The Cycle of Unwalkability
Traveling through Mumbai one notices many things. One of those things is many, many pedestrians walking in the street (or on the motorway) amidst traffic (motorcycles, three-wheelers (auto-rickshaws), cars, trucks, buses, etc.). On the one had, yay? for pedestrians for reasserting their rights and transforming the whole country into a de facto shared space. Western urban planners would salivate at the sheer number of pedestrians. On the other hand, surely there is a better way here. No one is really walking long distances if they have resources. Though lots of places are relatively close together, and there are shops and vendors on the side of the street everywhere, the expectation is that, if one has money, one uses a vehicle to get between them because walking conditions are not great. Walking is certainly not pleasant. The city is building a lot of infrastructure (Elevated Metros and Monorails as well as new freeways), but this is no European pedestrian nirvana. One looks at the side of the road, and there are only sometimes footpaths. Other times they are under construction. Often they are occupied with parked vehicles or other infrastructure for the benefit of vehicles (traffic controllers, signs, streetlights, etc.) or trash. Manhole covers are left open for unsuspecting pedestrians, as if life were a Looney Tunes cartoon. The space between a pedestrian on the street and a moving vehicle can be measured in millimetres. The horns (klaxons) blasted into your ears are literally deafening.
As WRI says:
Road traffic deaths have reached alarming levels across the world, with 1.35 million people dying in traffic accidents every year, but India’s road safety is the worst on record. Around 149,000 people lost their lives on Indian roads in 2018 alone. India accounts for about 2% of motor vehicles globally, yet it’s responsible for more than 11% of road traffic deaths.
Something is wrong here.
The Cycle of Unwalkability is a systems analysis of the conditions leading to fewer people walking. In brief, the presence of cars worsens the conditions of pedestrians. Worse conditions for pedestrians reduces walking. Reduced walking increases the use of cars. Repeat.
This operates through a number of processes.
Expansion of Roads at the Expense of Footpaths: Streets are widened to accommodate more cars, often reducing or eliminating footpaths (sidewalks).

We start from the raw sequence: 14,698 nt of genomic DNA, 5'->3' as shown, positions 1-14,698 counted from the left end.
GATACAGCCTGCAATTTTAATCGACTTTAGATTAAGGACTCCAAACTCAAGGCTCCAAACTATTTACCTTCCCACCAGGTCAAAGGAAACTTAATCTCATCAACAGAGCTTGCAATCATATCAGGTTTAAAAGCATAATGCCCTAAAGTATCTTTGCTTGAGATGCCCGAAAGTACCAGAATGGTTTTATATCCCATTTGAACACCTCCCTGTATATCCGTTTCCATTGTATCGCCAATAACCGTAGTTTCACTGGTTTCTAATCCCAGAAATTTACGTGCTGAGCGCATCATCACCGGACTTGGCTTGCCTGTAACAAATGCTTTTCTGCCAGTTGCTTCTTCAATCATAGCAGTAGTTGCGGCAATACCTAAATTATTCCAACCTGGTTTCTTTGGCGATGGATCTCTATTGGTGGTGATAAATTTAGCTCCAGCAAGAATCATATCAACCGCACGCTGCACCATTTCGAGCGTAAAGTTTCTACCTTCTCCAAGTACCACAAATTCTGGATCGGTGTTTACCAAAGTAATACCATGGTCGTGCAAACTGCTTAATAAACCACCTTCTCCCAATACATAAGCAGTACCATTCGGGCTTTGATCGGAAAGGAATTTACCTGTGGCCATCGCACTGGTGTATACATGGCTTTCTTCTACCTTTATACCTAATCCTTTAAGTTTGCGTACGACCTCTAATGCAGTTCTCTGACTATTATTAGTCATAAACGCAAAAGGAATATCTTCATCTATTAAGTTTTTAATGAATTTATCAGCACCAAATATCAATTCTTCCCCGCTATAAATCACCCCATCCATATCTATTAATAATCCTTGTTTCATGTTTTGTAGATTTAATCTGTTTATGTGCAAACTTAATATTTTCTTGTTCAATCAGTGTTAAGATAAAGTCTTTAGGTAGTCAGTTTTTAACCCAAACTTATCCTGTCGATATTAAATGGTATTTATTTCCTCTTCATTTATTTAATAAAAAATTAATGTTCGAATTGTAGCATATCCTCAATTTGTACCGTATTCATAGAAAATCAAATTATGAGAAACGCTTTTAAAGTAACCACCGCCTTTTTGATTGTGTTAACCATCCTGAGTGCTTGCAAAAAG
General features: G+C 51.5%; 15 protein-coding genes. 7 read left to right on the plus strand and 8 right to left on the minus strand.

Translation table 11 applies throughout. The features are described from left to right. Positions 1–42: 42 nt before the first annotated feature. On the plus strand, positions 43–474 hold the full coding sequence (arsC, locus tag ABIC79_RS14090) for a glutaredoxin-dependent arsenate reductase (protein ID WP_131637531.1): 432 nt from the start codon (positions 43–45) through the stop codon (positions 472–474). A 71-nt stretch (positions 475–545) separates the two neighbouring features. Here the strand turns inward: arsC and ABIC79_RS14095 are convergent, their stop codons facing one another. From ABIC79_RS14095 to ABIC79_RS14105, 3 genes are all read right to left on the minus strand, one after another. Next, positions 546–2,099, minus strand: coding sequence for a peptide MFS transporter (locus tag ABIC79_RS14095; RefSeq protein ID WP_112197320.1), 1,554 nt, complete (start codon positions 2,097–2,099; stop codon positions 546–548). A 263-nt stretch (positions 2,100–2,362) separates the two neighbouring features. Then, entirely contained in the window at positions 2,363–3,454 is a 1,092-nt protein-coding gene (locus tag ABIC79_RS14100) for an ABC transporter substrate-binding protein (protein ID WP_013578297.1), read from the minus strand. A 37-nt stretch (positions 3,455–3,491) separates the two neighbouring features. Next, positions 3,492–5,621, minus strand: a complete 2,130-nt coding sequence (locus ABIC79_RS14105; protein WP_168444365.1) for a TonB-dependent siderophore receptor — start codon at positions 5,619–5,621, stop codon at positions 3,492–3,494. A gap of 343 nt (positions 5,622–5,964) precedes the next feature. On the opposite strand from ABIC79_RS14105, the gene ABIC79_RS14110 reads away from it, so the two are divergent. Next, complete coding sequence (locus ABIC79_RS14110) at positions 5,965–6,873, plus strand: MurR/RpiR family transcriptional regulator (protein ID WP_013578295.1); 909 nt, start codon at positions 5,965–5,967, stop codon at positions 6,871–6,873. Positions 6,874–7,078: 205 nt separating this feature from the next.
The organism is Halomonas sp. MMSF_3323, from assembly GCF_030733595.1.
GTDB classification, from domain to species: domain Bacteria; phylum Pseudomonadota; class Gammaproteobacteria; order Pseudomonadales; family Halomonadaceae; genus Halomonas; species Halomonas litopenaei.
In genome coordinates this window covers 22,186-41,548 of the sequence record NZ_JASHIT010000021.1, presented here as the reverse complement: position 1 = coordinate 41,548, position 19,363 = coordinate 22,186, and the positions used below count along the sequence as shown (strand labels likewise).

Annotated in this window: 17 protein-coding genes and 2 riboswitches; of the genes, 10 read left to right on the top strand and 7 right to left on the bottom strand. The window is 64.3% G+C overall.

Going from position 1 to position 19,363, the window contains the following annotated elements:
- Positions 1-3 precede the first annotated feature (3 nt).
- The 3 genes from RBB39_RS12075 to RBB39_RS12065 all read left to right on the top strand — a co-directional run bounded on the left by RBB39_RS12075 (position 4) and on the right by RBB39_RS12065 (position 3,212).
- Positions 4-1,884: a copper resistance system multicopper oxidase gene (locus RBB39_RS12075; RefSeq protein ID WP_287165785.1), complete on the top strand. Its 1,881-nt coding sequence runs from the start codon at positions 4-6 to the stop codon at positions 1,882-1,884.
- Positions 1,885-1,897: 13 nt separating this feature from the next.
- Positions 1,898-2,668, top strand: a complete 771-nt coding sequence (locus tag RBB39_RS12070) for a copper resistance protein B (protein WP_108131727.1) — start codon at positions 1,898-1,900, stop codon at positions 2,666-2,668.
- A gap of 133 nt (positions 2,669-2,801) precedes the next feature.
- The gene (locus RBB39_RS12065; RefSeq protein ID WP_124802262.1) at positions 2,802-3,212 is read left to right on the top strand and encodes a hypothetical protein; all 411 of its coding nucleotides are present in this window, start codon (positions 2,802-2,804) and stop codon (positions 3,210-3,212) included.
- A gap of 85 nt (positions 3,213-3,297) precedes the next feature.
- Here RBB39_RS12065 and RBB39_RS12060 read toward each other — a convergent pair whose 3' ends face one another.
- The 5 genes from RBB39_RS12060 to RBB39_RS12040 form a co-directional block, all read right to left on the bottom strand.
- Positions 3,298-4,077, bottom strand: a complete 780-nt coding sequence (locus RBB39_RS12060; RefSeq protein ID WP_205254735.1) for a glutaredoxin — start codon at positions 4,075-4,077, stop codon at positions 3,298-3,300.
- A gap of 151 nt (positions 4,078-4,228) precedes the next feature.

Barrier Effect of Large Roads: Major roads and highways divide communities, acting as physical barriers that discourage pedestrian movement across different areas.
Danger to Pedestrians from Increased Traffic: The presence of more cars elevates the risk (and perceived risk) to pedestrians, making street crossing more dangerous.
Traffic Signal Timing Favoring Vehicles: Traffic lights and signals exist for the benefit of, and are optimised for, vehicular traffic, increasing wait times for pedestrians and making walking less convenient.
Pollution from Vehicles: Emissions from cars, including tailpipes, brakes, and tire wear, degrade air quality, making the walking environment less healthy.
Increased Physical Distances: Car-oriented planning and development leads to greater distances between homes, workplaces, shops, and services, making walking impractical for many daily needs.
Parking Infrastructure Consuming Space: Large areas dedicated to car parking increase walking distances and contribute to a less pedestrian-friendly environment.
Cultural Shift Towards Car Dependency: In car-centric environments, there's a cultural shift where driving is perceived as the primary and most desirable mode of transport, further discouraging walking.
Decline in Public Transit Quality: In car-dominated areas, public transportation can suffer from underinvestment, making it less accessible or reliable for those who might otherwise walk to transit stops.
Poor Health (Fitness): Less walking makes walking more difficult as the body atrophies.
The case in Mumbai is more complex and worse than this model indicates. There are enforcement problems with traffic, parking, and waste management that the west doesn’t face to the same degree. There are construction and maintenance problems associated with fast growth and missing institutions. There are many wild packs of dogs, beggars, and others consuming space. There is encroachment of shops and stalls into the footpath: Some stores and shops open up tables on the footpath, reducing the size of the footpath; others follow. Mumbai has adopted many of the forms of standardised international traffic controls (signals, markings, traffic laws, etc.), without the underlying culture that allows them to work as well as they do elsewhere (Europe, East Asia, North America (which is not to say great, but better than India). The natural response of all users of the system is to disregard (or barely regard) controls, creating a worse situation than if controls never existed in the first place, as the controls are now in conflict with the conditions on the ground. At least the speeds are low.